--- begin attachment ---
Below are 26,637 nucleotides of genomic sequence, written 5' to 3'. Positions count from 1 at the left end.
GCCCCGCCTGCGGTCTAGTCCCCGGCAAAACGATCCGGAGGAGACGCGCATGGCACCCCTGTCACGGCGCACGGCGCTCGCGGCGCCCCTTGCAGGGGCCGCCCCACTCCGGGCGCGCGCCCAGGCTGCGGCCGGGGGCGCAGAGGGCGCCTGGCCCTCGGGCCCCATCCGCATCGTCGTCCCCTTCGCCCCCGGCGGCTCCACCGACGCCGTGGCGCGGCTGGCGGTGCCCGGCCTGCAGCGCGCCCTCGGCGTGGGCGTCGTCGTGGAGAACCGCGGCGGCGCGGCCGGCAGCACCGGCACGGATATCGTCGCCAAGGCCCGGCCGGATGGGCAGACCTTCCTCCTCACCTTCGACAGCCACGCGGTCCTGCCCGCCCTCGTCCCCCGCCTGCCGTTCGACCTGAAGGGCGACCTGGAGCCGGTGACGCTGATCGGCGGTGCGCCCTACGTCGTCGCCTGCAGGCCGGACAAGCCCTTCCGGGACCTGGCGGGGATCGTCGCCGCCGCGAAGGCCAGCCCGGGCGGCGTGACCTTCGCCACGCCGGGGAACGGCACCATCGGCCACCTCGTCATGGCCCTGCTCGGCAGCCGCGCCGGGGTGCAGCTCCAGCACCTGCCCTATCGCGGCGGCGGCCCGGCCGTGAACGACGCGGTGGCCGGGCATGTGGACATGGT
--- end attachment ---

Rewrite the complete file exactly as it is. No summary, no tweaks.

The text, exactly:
Below are 26,637 nucleotides of genomic sequence, written 5' to 3'. Positions count from 1 at the left end.
GCCCCGCCTGCGGTCTAGTCCCCGGCAAAACGATCCGGAGGAGACGCGCATGGCACCCCTGTCACGGCGCACGGCGCTCGCGGCGCCCCTTGCAGGGGCCGCCCCACTCCGGGCGCGCGCCCAGGCTGCGGCCGGGGGCGCAGAGGGCGCCTGGCCCTCGGGCCCCATCCGCATCGTCGTCCCCTTCGCCCCCGGCGGCTCCACCGACGCCGTGGCGCGGCTGGCGGTGCCCGGCCTGCAGCGCGCCCTCGGCGTGGGCGTCGTCGTGGAGAACCGCGGCGGCGCGGCCGGCAGCACCGGCACGGATATCGTCGCCAAGGCCCGGCCGGATGGGCAGACCTTCCTCCTCACCTTCGACAGCCACGCGGTCCTGCCCGCCCTCGTCCCCCGCCTGCCGTTCGACCTGAAGGGCGACCTGGAGCCGGTGACGCTGATCGGCGGTGCGCCCTACGTCGTCGCCTGCAGGCCGGACAAGCCCTTCCGGGACCTGGCGGGGATCGTCGCCGCCGCGAAGGCCAGCCCGGGCGGCGTGACCTTCGCCACGCCGGGGAACGGCACCATCGGCCACCTCGTCATGGCCCTGCTCGGCAGCCGCGCCGGGGTGCAGCTCCAGCACCTGCCCTATCGCGGCGGCGGCCCGGCCGTGAACGACGCGGTGGCCGGGCATGTGGACATGGT